Subterranean Press (part 1 | 2 | 3 | 4 | 5 | 6 | 7 | 8 | 9 | 10 | 11 | 12 | 13 | 14 | 15)
Length: Approx. 3 hours
Reader: Sam A. Mowry
The story: In the far future when Thousandth Night is set in, humankind has advanced to the point where almost anything is possible: living for hundreds of thousands of years, travelling across the galaxy, and transforming the structure of the human body to almost any form. One thing that is not possible is breaking the laws of physics by travelling or communicating faster than the speed of light.
One group of humans, the Gentian line, meets every few thousand years. For 999 days each member shares his or her experiences from travelling through the galaxy. Then on the thousandth night, they elect the member with the most entertaining presentation to prepare the next reunion.
Reynolds introduces together a number of space opera technologies on the framework of a mystery during one Gentian reunion. He later reused these technologies in the setting for another novel, House of Suns. Although the big science fiction ideas are the star, Reynolds never loses sight of the effects of science on humans. In fact, one of the major themes of the novella is our efforts change the physical world around us and the long-term consequences, good and bad, of those actions.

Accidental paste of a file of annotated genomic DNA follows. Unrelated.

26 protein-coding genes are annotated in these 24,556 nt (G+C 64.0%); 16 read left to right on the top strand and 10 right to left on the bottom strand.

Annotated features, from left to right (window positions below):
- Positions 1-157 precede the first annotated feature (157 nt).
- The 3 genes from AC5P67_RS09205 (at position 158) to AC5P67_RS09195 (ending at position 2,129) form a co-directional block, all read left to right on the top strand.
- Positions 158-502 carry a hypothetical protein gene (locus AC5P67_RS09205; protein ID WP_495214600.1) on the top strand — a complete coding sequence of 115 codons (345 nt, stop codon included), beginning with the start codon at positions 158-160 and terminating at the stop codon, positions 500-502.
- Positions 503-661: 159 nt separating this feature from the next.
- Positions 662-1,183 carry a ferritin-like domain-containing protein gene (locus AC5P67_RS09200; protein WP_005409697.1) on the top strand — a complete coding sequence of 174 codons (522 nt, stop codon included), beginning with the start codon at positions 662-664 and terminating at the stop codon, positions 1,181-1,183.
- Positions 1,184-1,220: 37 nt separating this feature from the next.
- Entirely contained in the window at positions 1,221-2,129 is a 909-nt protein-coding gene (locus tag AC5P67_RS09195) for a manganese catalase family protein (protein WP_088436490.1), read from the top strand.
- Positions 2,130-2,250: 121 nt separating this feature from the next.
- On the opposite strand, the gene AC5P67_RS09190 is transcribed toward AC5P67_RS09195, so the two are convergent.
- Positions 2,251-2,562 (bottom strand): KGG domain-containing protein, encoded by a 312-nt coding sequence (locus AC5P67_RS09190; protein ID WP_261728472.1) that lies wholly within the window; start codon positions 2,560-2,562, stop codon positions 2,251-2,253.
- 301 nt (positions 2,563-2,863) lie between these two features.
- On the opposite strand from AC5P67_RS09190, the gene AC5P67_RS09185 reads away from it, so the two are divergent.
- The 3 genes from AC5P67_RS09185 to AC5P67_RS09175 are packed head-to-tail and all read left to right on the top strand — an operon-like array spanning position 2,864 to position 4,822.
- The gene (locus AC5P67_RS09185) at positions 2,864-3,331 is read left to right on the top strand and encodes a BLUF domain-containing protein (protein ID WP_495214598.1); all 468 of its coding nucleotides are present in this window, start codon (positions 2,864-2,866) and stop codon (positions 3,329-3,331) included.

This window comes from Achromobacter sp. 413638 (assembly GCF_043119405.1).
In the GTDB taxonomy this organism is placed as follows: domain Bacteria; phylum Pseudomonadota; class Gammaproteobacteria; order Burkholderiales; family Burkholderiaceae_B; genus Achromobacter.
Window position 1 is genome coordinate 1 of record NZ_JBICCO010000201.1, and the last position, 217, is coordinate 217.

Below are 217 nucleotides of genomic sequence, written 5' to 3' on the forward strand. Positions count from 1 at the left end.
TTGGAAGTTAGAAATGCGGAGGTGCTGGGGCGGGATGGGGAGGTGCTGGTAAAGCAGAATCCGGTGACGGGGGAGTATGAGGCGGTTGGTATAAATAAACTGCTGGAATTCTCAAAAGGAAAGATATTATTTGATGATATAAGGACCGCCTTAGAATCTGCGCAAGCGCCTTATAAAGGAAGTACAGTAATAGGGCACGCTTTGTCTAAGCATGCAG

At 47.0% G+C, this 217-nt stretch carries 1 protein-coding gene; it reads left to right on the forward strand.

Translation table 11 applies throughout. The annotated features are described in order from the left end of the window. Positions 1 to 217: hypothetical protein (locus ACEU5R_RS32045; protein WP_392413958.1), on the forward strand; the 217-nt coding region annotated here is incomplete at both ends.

Note: This story contains sexual situations and may not be suitable for younger listeners.
Rating: 8 / 10
The reader: Mowry has a wonderfully smooth voice with a richness like a less gravelly Charlton Heston. His reading is clear and his pacing is rhythmic. He doesn't try to charge the reading with emotion that isn't there, but instead remains restrained. The only complaint I have is that his fairly straight reading sometimes makes it difficult to know what is narration and what is dialog. After a bit, I got into the story and had no trouble with knowing when characters were speaking and enjoyed his reading tremendously.